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November 01, 2013

Double Review: Every Day After by Laura Golden & Engines of the Broken World by Jason Banhee

Every Day After
Title: Every Day After
Author: Laura Golden
Publisher: Random House Canada
Publication date: June 11, 2013
Genre(s): Middle Grade (Realistic Fiction)
Source: Publisher 
Format: ARC
Pages: 224
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It's been two months since Lizzie's daddy disappeared due to the awful Depression. Lizzie's praying he'll return to Bittersweet, Alabama, for her birthday. It won't feel special without him, what with Lizzie's Mama being so sad she won't even talk and the bank nipping at their heels for a mortgage payment.

Daddy expected her to be the best at any cost. But Lizzie claims "that cost me my top grades and my best friend. It's dumped 'em both square into Erin's hands. She's gone batty if she thinks she's gonna get me carted off to the orphanage."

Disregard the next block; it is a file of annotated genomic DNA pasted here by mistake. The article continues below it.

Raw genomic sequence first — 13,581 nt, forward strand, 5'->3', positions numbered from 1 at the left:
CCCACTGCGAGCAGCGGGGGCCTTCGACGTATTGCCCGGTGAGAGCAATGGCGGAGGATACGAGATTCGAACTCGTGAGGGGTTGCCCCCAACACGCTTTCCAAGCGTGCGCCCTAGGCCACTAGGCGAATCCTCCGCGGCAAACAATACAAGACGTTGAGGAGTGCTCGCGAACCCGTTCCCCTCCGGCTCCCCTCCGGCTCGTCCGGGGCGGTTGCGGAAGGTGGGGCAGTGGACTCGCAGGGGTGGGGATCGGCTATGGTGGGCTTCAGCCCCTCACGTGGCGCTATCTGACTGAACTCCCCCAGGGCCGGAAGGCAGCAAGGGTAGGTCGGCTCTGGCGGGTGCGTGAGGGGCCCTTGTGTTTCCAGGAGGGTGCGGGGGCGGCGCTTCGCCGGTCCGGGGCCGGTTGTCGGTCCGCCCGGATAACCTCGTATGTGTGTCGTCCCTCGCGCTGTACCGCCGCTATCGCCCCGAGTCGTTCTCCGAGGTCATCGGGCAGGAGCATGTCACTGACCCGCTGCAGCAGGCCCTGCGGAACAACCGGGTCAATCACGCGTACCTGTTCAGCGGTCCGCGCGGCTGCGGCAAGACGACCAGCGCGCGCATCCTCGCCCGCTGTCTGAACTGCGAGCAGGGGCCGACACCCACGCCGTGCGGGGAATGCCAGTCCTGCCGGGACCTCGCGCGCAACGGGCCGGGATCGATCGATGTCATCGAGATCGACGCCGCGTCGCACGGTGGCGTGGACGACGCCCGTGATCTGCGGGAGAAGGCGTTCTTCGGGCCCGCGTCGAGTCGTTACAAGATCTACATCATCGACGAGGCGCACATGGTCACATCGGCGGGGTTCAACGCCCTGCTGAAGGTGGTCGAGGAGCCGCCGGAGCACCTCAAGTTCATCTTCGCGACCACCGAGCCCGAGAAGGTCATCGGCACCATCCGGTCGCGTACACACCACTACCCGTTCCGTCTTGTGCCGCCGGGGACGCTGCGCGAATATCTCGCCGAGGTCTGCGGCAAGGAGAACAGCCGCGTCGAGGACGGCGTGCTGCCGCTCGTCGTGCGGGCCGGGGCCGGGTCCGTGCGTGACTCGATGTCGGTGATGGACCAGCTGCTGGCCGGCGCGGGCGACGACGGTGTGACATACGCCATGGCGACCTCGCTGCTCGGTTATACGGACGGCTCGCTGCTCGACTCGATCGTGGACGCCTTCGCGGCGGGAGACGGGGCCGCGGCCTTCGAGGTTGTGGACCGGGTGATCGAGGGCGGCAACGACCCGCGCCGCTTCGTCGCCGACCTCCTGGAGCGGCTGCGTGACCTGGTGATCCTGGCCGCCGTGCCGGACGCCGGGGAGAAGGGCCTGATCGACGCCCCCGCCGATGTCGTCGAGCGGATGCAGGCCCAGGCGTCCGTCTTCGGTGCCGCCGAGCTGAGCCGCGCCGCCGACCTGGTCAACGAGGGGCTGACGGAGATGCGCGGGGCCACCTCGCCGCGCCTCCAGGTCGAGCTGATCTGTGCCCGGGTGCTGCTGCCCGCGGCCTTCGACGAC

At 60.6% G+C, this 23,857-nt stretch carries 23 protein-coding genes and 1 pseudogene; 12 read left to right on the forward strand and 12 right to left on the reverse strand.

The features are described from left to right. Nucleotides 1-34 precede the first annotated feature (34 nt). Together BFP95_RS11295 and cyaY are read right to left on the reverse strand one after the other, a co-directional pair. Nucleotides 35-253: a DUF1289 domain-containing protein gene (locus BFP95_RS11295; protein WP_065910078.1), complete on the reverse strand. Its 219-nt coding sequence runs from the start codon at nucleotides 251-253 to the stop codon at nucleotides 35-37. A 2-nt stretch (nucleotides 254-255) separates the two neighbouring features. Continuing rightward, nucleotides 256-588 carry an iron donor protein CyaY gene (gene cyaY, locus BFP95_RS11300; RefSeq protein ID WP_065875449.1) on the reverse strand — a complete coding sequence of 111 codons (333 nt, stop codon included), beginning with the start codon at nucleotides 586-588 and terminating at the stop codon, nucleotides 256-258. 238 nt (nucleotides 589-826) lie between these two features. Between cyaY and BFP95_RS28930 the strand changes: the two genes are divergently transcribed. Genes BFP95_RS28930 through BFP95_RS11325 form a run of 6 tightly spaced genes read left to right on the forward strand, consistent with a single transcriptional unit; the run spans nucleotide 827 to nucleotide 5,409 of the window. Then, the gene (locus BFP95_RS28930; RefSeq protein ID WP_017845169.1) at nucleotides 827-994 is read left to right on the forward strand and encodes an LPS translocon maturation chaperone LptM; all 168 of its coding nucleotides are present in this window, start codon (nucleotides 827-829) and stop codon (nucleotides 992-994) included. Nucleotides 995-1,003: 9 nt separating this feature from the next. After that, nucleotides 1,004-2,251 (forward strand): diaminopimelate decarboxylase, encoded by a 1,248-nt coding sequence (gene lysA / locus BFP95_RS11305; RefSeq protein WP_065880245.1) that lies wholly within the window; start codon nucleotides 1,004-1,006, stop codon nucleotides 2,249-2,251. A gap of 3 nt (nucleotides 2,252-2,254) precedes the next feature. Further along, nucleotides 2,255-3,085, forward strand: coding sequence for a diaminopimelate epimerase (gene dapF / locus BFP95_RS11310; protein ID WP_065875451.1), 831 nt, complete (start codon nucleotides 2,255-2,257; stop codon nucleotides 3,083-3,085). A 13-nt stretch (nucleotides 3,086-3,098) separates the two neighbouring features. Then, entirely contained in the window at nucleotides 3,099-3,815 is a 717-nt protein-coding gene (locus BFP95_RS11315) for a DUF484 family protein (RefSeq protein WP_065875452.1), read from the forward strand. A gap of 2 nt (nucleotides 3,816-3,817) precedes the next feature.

While Lizzie waits, she gets comfort writing in her journal. As time passes, she can only picture her daddy's face by opening her locket. If others can get by, why did her daddy leave? If he doesn't return, how can she overcome the same obstacles that drove him away?
Lizzie Hawkins' life is going way downhill. Her daddy left her, her mama won't do anything other than sit and stare, the bank is nagging for the mortgage on the house, and the pressure of having the best grades in school is killing her. Then, a spoiled brat named Erin comes in and tries her very hardest to make Lizzie go to the orphanage and her mother to a mental asylum. On top of that, Erin tries to snag Lizzie's best friend Ben. How is Lizzie supposed to handle all this stress? 
I liked this book quite a bit. Lizzie is a really likable character and almost all of her reactions are something along the lines of what i would do. Ben was also a good character, but he trusts a bit too easily. Each character has their own flaws and problems, which makes them all very well described. The book took place right after the Great Depression, and they described everything perfectly.